Ticket/fare enforcement

Now you might wonder what’s stopping someone from getting on a bus and NOT paying for a ticket. Well, to enforce the rules, there is this thing called Kontrole. Essentially, this takes the form of a little minibus and a team of about three enforcement officers who randomly park themselves at various bus stops throughout the city, throughout the day. You won’t know where or when they’ll step onboard to check your tickets- and that’s why you’ll always want to have a valid ticket with you whenever you’re on the bus!

If you’re caught without valid fare, you’ll be escorted off the bus and onto their minibus- which kind of acts like a mini temporary jail. Here, you’ll have your information taken down, and you’ll be issued a fine that you’ll have to pay. I’ve heard that, more recently, you can have the option to pay a fine right away with a card reader and move on with your day. At the end of the day, it’s best not to experience this for yourself!

Note: 30 & 60 minute tickets have a 10-minute grace period, effectively making them 40 & 70 minute tickets respectively. This is noted on the Judu website on the ticket types and prices page- within the FAQs for short term tickets. It might be a good page to have bookmarked on your phone if your ticket time runs out and Kontrole pulls you off the bus!

This video is a little bit out of date now, but it helps provide some visuals.

Advice from a local

I’ll end this piece by briefly saying that the Trafi app is one of the best ways to navigate the bus system and get information on bus times and routes. Google Maps works to an extent, but after more than a few years of experience using both apps for public transit, I can tell you that Google Maps isn’t always accurate. Trafi, on the other hand, works as well as Google Maps for navigation, but has the added functionality of bus schedules and ticket management- so it’s highly recommended!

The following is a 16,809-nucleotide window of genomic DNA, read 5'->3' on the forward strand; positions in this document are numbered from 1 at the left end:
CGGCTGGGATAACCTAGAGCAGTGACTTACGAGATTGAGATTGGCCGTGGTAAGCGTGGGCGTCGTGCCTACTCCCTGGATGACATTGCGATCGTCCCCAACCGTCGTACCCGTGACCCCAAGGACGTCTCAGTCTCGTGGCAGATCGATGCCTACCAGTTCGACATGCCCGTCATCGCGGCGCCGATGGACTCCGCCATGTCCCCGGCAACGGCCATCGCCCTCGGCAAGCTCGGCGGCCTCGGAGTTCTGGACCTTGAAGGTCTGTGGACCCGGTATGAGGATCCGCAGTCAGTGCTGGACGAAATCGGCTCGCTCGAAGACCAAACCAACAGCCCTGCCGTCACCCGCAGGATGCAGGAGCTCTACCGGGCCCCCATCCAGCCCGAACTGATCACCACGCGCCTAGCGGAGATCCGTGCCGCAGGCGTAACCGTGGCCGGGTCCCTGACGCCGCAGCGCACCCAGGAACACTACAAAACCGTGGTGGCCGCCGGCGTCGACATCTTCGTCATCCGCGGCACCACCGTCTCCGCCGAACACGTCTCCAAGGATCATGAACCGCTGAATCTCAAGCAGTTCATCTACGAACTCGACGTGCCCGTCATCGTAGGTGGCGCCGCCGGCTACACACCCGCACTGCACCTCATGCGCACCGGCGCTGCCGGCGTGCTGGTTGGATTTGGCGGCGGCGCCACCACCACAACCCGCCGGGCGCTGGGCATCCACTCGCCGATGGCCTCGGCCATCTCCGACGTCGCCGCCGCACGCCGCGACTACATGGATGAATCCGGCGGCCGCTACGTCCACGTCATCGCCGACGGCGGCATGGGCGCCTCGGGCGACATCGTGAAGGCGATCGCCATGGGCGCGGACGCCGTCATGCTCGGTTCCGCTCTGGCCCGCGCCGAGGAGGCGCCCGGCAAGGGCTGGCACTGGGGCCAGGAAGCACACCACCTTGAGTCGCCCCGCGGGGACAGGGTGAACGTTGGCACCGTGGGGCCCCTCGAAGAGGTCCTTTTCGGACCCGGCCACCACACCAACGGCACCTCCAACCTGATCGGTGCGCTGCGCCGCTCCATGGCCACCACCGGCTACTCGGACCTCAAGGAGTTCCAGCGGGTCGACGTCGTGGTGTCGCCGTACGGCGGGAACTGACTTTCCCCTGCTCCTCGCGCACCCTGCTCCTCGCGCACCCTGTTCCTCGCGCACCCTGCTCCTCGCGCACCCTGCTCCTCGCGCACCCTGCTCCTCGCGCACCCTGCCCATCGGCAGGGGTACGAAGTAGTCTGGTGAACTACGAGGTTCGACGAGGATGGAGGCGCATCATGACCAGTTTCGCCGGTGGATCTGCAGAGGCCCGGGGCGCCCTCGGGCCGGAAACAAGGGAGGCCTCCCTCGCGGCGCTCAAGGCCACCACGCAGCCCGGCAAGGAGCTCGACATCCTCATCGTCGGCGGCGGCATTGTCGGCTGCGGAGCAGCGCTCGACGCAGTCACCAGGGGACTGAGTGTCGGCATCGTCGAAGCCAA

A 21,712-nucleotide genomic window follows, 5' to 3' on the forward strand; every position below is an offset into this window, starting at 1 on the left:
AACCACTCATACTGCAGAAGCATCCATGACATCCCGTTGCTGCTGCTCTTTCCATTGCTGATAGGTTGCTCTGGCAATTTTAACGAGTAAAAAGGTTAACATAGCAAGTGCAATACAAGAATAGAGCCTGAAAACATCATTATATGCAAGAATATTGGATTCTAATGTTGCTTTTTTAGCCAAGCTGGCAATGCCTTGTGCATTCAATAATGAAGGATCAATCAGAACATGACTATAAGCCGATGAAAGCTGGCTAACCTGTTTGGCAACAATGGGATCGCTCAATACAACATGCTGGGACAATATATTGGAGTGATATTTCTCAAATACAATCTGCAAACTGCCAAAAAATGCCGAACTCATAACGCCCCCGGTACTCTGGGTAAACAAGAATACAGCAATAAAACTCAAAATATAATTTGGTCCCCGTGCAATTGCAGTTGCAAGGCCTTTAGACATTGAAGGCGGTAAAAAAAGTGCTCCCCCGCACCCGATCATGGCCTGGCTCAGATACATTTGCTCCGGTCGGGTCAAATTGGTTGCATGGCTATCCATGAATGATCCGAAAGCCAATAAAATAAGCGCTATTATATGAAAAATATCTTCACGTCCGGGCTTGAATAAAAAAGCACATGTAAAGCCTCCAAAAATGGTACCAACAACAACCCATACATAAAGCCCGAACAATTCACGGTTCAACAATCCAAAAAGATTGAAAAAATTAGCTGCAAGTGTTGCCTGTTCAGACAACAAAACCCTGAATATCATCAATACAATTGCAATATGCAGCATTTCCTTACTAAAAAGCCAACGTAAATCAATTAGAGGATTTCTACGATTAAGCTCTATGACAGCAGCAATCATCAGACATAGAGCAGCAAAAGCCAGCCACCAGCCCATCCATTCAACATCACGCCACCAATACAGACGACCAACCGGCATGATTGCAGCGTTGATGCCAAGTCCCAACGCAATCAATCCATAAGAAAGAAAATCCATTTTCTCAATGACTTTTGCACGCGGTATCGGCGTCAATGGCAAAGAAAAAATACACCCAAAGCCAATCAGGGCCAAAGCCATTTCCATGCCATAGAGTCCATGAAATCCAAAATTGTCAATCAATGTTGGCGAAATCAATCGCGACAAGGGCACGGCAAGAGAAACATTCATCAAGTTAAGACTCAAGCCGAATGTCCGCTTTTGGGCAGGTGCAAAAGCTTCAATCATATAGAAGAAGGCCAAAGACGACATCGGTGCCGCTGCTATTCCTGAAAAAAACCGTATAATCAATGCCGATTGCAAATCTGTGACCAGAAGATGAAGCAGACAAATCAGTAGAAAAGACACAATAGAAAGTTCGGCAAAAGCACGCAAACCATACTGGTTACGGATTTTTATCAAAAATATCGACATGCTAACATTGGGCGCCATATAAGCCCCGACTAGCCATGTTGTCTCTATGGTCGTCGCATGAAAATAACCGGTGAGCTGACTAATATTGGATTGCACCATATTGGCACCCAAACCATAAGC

*Disclaimer: This is an unofficial guide to the Vilnius bus system and information may not be 100% accurate or up to date. If you are unsure, it’s recommended to check, an official source for Vilnius public transport information.

Sources/References: Judu.Lt

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  1. Serg

    Unfortunately, The Trafi app no longer works. You can’t pay for tickets that cost less than 5 euros. Before the app update, you could have paid through a Lithuanian e-bank. Now this is no longer an option.

    So, when you arrive to the airport, you can only buy a ticket from a driver overpaying it… Good job, Vilnius